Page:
Although this is rather long, I tried to explain what life is like on a day-to-day basis for me since I was diagnosed in the fall of 1967 at the age of 17.
Day to day living with Addisonís Disease can be complicated for many. Although not all of us with the disease experience the same daily problems, the basis of living with Addisonís is a daily challenge.
For a person without
Addisonís, the body starts to produce itís adrenaline around 5 or 5:30 a.m. By 6 a.m. or so, he/she is waking up. That is why many people wake up just before their alarm goes off during the week and will be awake earlier than they want on the weekends and not able to fall back asleep. Itís the body getting ready to face the challenges of being awake during the day.
Night time comes. You start getting sleepy. Itís that the adrenaline in your system is lower than it was first thing in the morning. You start out with a higher dose first thing in the morning, the body keeps you supplied with what you need during the day and slowly tapers off until bedtime. You fall asleep, but thereís still that pituitary gland monitoring your body just in case something happens during the night, and you need to be wide awake for what came up to be addressed before morning.
Not so for those with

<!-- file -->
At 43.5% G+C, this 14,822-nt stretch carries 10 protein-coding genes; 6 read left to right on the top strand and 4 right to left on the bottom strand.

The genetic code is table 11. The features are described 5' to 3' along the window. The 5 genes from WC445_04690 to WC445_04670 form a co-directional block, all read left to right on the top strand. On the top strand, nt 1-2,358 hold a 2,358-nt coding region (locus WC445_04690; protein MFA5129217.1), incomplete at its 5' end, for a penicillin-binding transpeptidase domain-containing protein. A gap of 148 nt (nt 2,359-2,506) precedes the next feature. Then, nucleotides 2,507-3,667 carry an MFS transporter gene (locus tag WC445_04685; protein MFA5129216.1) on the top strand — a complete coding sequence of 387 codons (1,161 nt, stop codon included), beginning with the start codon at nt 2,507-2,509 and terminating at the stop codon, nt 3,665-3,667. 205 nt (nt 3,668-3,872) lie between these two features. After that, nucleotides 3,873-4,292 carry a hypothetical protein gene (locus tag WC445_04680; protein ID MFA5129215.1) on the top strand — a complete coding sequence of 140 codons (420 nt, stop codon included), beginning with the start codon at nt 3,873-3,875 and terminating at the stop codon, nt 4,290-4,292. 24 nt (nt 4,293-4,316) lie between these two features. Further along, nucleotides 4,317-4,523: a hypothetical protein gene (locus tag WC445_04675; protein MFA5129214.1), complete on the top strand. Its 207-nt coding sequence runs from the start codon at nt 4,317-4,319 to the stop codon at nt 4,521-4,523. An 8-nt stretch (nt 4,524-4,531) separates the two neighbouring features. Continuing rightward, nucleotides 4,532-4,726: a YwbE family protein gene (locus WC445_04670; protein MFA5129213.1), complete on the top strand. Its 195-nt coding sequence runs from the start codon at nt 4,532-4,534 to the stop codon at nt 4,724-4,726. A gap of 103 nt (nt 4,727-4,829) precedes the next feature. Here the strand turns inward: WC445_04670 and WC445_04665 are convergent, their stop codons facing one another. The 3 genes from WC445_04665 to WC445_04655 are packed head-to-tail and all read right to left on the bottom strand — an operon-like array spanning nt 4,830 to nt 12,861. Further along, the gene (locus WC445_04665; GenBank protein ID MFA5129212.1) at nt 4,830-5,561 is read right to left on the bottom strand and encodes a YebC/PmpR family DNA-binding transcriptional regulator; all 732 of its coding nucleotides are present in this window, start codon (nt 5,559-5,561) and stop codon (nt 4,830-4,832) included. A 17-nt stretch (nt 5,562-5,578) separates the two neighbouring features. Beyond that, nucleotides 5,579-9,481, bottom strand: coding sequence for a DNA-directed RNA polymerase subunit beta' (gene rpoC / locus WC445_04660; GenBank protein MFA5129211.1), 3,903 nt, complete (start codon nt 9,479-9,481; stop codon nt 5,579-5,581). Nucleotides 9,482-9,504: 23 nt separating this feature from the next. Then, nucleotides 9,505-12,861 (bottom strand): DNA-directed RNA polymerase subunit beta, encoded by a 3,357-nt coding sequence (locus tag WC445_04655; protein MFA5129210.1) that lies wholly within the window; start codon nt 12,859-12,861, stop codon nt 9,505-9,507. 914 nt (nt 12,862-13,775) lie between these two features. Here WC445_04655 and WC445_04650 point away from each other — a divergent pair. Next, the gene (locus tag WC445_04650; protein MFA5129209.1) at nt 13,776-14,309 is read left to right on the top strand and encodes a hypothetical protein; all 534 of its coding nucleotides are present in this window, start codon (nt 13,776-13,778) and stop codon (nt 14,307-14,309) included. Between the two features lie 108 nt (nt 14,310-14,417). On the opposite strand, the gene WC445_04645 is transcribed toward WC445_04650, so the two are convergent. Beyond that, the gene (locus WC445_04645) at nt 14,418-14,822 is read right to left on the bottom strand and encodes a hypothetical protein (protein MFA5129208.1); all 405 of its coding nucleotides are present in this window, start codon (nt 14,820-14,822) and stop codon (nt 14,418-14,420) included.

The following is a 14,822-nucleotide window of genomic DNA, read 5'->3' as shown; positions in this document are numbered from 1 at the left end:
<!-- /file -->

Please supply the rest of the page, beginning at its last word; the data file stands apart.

Addisonís Disease. The body produces no adrenaline. To get the adrenaline in our system, we need to take a steroid replacement. Steroids come in several forms: hydrocortisone, prednisone, cortisone acetate, prednisolone, methylprednisolone, dexamethasone, and some others I might not know about. Each one is released at a different rate and has slightly different properties. Once we take the steroid, it takes from 45 min. to 1 hr. to be absorbed into the system to give the energy the Addisonian needs to face the day. Until it is in our system, we donít have the energy it takes to perform ďnormallyĒ. What does this mean on a day to day basis? If we want to be awake and functioning by 6 a.m., we need to set the alarm to wake up at 5 a.m. Then we need to get up, take the steroid, and go back to bed for an hour. Now that may sound easy, but steroids need to be taken with food or milk. They can cause bad stomach problems if you donít do this. So, itís now get out of bed, go to the kitchen and at a minimum pour a glass of milk, take the medication, and get back to bed. Not everyone can immediately fall back asleep. This means weíre awake for about 15 min. starting at 5 a.m. As the cortisone gets into the system, it slowly wakes us up. Maybe we sleep some; maybe not. Then we try to get about a normal day Ė having breakfast, getting ready for a job, driving to work. In a perfect scenario, this would work. Who wants to wake up 1 hr. earlier than the rest of the world every day to take a pill this way?? I found myself just sleeping until 6 a.m., getting up and trying to focus until 7 a.m. I had to be out of the house by 7:10 to be signing in at work at 7:30 a.m. I would have to have everything laid out the night before, so I didnít forget anything the next day. My endocrinologist once told me it was like a person who is going on a long road trip and would be driving all day long and possibly into the night. If you get on the road with just a few fumes of gasoline in your gas tank, you will need to be trying to constantly fill up the tank while you are continuing to drive down the road; however, if you start with a full tank, you donít have to fill up constantly or worry about the level of gasoline in the tank for a long time.Non-Addisonian